I said it in my review of Sphere of Freedom and I will probably say it in my review of the next story, but it is amazing how quickly Eccleston has just slotted back into the role of the Ninth Doctor. It’s safe to say that he doesn’t hit a duff note in his role here, playing both serious and more humorous aspects of the role with aplomb. His utter disdain for Audrey’s calluous and indifferent attitude is superb. I did not watch Series One on its original broadcast in 2005, but each time I rewatch it only convinces me further that we were so lucky to have an actor of Eccleston’s calibre take the role for the first series of the revival and mourn the fact that there isn’t more of him on television. At least now we have Big Finish, with nine (nearly 12) more episodes released at the time of writing in February 2022, and at least another 12 to follow.
Camilla Beeput’s Nova is a good character too, and allowed plenty of scope to prove that she would be a worthy companion to this Doctor. In a story where only three characters stood out – the Doctor, Nova and Audrey – having a moment like the one where she expresses that she didn’t think the Doctor was coming back for her because she didn’t think she was good enough is some good fleshing out of her character. She also possesses traits typical to a companion, and there are moments in the story where she is allowed to demonstrate her curiosity, intelligence and resourcefulness. Considering that Beeput and Eccleston were presumably not recording this story in the same space, the characters share a great deal of chemistry and I would not be adverse to having more adventures with Nova and the Ninth Doctor in the future.
Verdict: Cataclysm does a lot right but does stumble at points with its plotting. Eccleston, Beeput and McKenna are on top form here. 8/10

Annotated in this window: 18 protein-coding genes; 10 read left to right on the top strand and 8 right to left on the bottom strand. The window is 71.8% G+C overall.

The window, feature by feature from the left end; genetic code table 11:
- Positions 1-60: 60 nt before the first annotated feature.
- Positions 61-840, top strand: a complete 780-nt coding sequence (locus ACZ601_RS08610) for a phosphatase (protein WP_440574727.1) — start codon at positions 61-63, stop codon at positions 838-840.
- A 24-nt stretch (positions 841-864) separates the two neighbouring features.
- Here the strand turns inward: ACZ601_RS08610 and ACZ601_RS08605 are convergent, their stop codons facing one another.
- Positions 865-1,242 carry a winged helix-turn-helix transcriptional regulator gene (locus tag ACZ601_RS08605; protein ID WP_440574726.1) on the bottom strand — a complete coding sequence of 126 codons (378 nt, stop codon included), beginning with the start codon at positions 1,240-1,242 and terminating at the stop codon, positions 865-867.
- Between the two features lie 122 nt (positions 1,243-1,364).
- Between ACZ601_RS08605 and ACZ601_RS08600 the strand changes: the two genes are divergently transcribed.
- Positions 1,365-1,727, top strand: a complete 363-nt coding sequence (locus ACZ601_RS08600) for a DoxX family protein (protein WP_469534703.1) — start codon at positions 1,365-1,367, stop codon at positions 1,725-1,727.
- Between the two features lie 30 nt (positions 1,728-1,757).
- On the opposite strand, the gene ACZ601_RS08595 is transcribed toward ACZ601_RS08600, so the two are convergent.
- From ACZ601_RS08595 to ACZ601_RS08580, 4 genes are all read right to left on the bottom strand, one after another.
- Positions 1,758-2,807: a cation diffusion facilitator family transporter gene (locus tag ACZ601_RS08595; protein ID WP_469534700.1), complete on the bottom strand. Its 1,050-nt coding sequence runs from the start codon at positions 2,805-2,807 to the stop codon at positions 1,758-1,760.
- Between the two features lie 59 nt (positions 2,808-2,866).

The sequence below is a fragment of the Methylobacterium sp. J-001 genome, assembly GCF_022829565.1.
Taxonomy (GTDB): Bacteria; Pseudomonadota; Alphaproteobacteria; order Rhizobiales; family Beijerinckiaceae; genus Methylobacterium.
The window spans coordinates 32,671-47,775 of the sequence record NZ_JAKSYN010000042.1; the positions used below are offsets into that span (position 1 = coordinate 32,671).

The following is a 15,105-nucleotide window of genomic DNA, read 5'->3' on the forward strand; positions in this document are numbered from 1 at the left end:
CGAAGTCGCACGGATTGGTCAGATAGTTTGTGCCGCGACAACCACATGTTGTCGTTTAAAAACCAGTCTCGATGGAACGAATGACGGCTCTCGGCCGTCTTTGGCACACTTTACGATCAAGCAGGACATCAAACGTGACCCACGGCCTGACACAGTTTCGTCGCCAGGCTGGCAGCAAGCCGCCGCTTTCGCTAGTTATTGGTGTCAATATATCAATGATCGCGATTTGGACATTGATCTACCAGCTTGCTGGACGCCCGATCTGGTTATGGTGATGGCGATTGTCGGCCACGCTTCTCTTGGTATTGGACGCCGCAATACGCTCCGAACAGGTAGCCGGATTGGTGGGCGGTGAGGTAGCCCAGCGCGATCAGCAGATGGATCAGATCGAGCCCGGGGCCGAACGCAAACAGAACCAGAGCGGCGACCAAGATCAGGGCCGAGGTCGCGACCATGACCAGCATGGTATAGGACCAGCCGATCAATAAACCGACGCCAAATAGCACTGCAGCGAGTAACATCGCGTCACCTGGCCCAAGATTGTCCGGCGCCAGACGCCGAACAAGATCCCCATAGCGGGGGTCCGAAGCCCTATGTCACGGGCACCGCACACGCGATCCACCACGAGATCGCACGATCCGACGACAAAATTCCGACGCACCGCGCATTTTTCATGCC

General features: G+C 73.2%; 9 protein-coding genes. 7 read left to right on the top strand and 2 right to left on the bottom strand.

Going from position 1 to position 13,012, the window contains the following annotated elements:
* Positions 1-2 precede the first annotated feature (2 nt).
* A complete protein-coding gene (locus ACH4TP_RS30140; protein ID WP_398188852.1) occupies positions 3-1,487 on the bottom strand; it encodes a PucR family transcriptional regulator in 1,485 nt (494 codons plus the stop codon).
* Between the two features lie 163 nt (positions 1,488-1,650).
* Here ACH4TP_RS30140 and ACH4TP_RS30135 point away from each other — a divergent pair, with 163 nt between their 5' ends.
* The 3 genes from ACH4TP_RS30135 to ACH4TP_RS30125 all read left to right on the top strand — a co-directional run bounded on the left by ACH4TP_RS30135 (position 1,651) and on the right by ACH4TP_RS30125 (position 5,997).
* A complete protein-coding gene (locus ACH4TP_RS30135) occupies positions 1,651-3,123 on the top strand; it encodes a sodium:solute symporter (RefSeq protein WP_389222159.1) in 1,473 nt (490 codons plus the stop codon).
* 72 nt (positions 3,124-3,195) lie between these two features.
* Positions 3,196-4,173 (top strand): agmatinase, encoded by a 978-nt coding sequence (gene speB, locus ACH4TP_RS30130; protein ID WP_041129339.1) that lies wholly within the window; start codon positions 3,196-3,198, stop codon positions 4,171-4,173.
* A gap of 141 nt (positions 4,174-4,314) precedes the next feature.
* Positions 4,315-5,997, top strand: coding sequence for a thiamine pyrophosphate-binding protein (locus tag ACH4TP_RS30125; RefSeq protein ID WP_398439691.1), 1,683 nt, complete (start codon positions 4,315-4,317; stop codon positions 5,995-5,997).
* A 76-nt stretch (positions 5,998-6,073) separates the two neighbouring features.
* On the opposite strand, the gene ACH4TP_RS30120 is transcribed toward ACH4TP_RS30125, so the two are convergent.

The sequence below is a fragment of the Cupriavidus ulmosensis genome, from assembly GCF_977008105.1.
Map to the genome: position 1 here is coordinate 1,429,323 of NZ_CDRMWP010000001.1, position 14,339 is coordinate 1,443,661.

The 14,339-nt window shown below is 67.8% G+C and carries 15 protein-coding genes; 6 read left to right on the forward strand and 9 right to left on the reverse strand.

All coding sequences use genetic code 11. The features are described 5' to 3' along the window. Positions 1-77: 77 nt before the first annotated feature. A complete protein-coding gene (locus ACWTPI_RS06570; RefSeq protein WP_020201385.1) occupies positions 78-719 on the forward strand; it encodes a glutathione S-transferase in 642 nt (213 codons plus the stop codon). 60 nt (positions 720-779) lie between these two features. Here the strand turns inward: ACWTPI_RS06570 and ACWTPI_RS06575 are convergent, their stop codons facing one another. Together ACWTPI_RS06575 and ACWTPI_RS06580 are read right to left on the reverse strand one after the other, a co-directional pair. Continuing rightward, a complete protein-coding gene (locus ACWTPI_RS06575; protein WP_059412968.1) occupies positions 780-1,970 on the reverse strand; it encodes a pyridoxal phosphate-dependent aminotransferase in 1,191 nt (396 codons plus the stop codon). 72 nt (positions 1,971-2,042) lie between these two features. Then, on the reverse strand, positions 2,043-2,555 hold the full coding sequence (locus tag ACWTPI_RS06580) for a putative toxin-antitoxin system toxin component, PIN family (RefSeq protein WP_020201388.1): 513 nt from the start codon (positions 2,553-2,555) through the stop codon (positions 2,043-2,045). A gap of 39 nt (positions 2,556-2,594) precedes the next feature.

Cast: Christopher Eccleston (The Doctor), Camilla Beeput (Nova), Clare Corbett (Ravager), Anjella MacKintosh (Drones/President of Tarlishia), Jayne McKenna (Audrey), Jamie Parker (Halloran), Ben Lee (Farraday) & Dan Starkey (Marcus Aurelius Gallius).
Writer: Nicholas Briggs
Director: Nicholas Briggs
Behind the Scenes
- The CD and download version of this story are presented as a one-part story but the vinyl version is a two-part story.
- Clare Corbett also appeared in The Rise of the New Humans and The Unzal Incursion.
- Anjella Mackinosh has also appeared in Prisoners of Fate, Breaking Bubbles and Other Stories and Devil in the Mist.
- The five guest cast members – Beeput, Lee, McKenna, Parker and Starkey – all appear in the other two episodes in this mini-arc.
- Jamie Parker has appeared in a number of previous Big Finish plays, including Leviathan, Shadow of the Daleks 1 and Shadow of the Daleks 2.
- Dan Starkey has played various Sontarans on the television and for Big Finish, most notably Strax. He has also played a number of roles on audio for Big Finish.
You can’t just do what you like with history!
Oh, and you can Doctor? The high and mighty space-time traveller with all the answers?The Ninth Doctor and Audrey Mohinson
Previous Ninth Doctor review: Sphere of Freedom